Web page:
Although the primary purposes of Auroville are the socio-spiritual ones in it’s charter Auroville has, since its early days been a hub of sustainability and green-practices. Auroville does not call itself an eco-village but many of the smaller communities within it are dedicated to principles of alternative energy, organic farming, permaculture and sustainability. Communities like Buddha Garden, Sadhana Forest and Gaia’s Garden are all places where these principles flourish, just to name a few.
In more recent years its has become an education center for those who are interested in learning more about alternative practices and has teamed up with Living Routes, an organization that helps students study abroad in eco-villages.
For those who are visiting with this end in mind it’s best to plan on spending a chunk of time here, a month at least, to allow yourself to integrate into the community Some of the best things that are happening in Auroville are not seen by visitors and so if you’re coming, do consider the idea of volunteering or interning.
In some cases you can stay for free, exchanging work for room and board. One such place is Sadhana Forest, the reforestation project that is actually a little removed from Auroville proper. It has been working on restoring the indigenous topical pines to the land to help curb erosion, anchor soil and save water. They are completely vegan and the living is rough but it’s a truly off-the-grid experience.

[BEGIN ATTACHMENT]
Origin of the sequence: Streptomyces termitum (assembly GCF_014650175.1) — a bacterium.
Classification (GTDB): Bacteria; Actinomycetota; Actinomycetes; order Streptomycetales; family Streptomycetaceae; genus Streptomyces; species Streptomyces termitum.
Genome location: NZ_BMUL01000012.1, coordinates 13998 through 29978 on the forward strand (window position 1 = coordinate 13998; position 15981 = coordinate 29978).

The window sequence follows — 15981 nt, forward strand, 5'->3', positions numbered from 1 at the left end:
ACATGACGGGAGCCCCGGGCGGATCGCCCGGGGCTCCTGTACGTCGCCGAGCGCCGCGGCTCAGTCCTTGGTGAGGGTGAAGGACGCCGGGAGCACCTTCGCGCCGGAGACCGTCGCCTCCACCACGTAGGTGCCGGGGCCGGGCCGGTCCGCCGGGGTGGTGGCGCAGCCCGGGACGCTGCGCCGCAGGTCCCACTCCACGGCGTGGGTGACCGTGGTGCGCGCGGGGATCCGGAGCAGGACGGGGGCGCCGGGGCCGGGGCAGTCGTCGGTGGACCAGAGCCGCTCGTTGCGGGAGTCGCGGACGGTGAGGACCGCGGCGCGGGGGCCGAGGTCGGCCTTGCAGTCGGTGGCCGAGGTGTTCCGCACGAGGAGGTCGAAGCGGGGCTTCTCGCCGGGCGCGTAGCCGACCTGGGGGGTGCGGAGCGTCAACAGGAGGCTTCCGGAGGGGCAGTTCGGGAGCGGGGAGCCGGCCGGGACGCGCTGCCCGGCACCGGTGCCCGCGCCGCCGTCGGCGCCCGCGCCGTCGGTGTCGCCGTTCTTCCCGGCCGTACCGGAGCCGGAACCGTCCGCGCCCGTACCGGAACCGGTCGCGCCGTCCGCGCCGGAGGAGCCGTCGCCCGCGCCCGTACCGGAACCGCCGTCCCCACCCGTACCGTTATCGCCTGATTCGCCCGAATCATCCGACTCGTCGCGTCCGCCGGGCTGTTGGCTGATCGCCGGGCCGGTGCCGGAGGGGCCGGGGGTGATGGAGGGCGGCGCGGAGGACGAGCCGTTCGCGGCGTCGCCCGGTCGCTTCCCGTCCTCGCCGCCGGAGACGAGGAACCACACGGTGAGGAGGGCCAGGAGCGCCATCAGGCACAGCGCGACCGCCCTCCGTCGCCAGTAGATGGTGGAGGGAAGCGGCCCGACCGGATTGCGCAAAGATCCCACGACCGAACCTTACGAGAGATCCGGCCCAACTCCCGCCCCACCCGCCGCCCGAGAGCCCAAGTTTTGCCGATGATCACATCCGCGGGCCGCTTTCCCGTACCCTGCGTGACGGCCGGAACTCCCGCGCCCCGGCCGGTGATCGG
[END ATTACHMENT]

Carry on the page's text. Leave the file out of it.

Culture in Auroville
For many visitors Auroville is a restful stop where those who are a bit India-weary can pause to recoup in some of the best alternative healing centers in the country. With massage, reiki and other forms of alternative restorative therapy available for visitors, it’s easy to see why people travel here from all over the world.
There are many who are drawn to the city in order to take part in workshops or to see performances by one of the many talented groups of musicians and dancers. Take a weeklong course in Ayurvedic Acupressure Massage, join the weekly Kirtan, or take morning yoga. The workshops are listed along with other weekly offerings in the Auroville Newsletter, which can be found either at your guesthouse or at the Café La Terrace.
Auroville has produced fantastic visual and musical artists and if you’re lucky you can catch a show either in a gallery space or a live performance. Keep an eye out for Nadaka a band that fuses classic Indian with contemporary sounds to create something beautiful and uniquely Aurovillian.
In between workshops and meditations at the Matrimandir you can grab a bit to eat at one of the many local eateries. Stocked with local and ‘orgainic-as-possible’ food you can eat cheap at the Solar Kitchen, which serves cafeteria style lunches, mostly idlis and sambar, or sip a latte as you enjoy homemade gelato at the Café La Terrace.
Make it for lunch one day at the India Pavilion and grab authentic South Indian fare. Pizza at Auroville Pizza is a little pricy but the most satisfying pie in the subcontinent.
You can stock up on Aurovillian made favorites at Pour Tous where they have everything from massage oils to raw honey. The Bakery has every carbohydrate confection you can ever want and especially delicious chocolate croissants. Get there early, they move fast.